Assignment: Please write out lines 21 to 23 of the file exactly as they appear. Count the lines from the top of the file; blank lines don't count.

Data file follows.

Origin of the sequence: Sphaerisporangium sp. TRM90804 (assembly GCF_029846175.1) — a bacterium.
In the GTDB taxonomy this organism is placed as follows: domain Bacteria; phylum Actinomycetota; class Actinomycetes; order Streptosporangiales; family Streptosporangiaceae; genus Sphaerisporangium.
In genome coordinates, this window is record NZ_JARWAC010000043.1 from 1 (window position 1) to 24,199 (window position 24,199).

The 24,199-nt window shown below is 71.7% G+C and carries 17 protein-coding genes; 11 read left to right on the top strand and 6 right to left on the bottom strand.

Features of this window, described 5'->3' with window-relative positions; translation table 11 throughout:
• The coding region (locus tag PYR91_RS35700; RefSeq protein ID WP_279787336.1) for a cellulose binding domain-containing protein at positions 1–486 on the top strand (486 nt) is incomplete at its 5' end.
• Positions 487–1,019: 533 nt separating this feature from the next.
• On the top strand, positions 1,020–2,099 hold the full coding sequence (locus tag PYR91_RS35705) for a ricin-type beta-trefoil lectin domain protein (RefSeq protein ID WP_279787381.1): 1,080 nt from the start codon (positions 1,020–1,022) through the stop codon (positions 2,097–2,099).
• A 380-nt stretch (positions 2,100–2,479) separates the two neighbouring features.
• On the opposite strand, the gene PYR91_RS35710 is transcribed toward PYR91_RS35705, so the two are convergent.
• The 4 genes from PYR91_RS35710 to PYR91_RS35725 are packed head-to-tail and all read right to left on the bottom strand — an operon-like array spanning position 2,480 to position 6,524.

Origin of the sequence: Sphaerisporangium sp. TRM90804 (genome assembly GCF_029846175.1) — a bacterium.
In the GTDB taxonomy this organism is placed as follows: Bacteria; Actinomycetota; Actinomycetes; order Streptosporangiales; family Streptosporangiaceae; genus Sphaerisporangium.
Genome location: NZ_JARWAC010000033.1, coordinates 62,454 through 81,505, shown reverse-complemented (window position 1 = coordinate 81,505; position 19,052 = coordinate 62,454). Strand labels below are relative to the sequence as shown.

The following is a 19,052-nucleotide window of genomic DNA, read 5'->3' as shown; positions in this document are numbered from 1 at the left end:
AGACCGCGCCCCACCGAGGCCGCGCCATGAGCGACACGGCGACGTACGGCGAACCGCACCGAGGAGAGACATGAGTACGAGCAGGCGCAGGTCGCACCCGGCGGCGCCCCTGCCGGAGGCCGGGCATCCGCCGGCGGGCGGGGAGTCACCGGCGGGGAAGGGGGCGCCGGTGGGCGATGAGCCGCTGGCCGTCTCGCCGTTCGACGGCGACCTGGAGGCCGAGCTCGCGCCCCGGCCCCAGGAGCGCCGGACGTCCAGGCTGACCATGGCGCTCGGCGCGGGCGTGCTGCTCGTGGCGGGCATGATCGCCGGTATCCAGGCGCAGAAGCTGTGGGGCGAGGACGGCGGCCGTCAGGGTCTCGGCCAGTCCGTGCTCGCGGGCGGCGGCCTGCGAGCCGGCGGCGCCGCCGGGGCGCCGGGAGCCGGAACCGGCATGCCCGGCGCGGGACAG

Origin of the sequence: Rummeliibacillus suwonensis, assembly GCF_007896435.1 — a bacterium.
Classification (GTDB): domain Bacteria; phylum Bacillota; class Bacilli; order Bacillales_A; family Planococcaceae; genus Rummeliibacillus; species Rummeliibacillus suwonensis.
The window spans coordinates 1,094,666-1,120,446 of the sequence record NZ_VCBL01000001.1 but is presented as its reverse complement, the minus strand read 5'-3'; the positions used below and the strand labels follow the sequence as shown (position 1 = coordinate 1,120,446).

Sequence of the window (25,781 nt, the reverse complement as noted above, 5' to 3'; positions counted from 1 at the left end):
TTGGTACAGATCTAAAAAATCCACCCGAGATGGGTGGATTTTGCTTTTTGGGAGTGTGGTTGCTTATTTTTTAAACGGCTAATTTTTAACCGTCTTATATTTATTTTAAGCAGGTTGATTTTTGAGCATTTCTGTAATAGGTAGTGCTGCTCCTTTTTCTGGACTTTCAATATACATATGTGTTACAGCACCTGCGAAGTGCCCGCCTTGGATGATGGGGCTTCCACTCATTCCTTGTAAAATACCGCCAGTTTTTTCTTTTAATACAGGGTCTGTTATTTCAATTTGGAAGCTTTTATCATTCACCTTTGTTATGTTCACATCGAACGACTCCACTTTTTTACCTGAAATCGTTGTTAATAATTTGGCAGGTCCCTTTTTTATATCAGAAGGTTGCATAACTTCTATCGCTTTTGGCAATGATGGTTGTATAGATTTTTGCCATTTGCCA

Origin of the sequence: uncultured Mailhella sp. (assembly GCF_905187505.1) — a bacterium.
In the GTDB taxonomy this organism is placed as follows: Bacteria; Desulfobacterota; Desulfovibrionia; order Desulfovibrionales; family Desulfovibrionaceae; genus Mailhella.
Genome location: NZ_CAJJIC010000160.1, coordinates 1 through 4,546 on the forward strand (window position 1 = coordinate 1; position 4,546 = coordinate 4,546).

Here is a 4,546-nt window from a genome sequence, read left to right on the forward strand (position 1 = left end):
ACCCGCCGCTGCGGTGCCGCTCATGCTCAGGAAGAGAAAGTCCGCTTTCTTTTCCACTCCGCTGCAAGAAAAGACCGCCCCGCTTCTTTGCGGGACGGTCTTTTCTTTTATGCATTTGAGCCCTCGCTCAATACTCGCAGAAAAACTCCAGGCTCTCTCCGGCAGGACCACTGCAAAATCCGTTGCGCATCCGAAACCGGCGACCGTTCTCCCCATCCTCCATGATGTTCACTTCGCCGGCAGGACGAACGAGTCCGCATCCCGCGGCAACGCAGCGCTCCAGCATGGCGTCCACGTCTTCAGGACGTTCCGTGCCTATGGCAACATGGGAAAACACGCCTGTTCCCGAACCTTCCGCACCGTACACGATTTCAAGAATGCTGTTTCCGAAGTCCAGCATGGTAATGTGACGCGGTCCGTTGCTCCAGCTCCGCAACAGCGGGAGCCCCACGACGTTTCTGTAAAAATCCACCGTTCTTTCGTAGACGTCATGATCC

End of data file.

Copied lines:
TTGGTACAGATCTAAAAAATCCACCCGAGATGGGTGGATTTTGCTTTTTGGGAGTGTGGTTGCTTATTTTTTAAACGGCTAATTTTTAACCGTCTTATATTTATTTTAAGCAGGTTGATTTTTGAGCATTTCTGTAATAGGTAGTGCTGCTCCTTTTTCTGGACTTTCAATATACATATGTGTTACAGCACCTGCGAAGTGCCCGCCTTGGATGATGGGGCTTCCACTCATTCCTTGTAAAATACCGCCAGTTTTTTCTTTTAATACAGGGTCTGTTATTTCAATTTGGAAGCTTTTATCATTCACCTTTGTTATGTTCACATCGAACGACTCCACTTTTTTACCTGAAATCGTTGTTAATAATTTGGCAGGTCCCTTTTTTATATCAGAAGGTTGCATAACTTCTATCGCTTTTGGCAATGATGGTTGTATAGATTTTTGCCATTTGCCA

Origin of the sequence: uncultured Mailhella sp. (assembly GCF_905187505.1) — a bacterium.
In the GTDB taxonomy this organism is placed as follows: Bacteria; Desulfobacterota; Desulfovibrionia; order Desulfovibrionales; family Desulfovibrionaceae; genus Mailhella.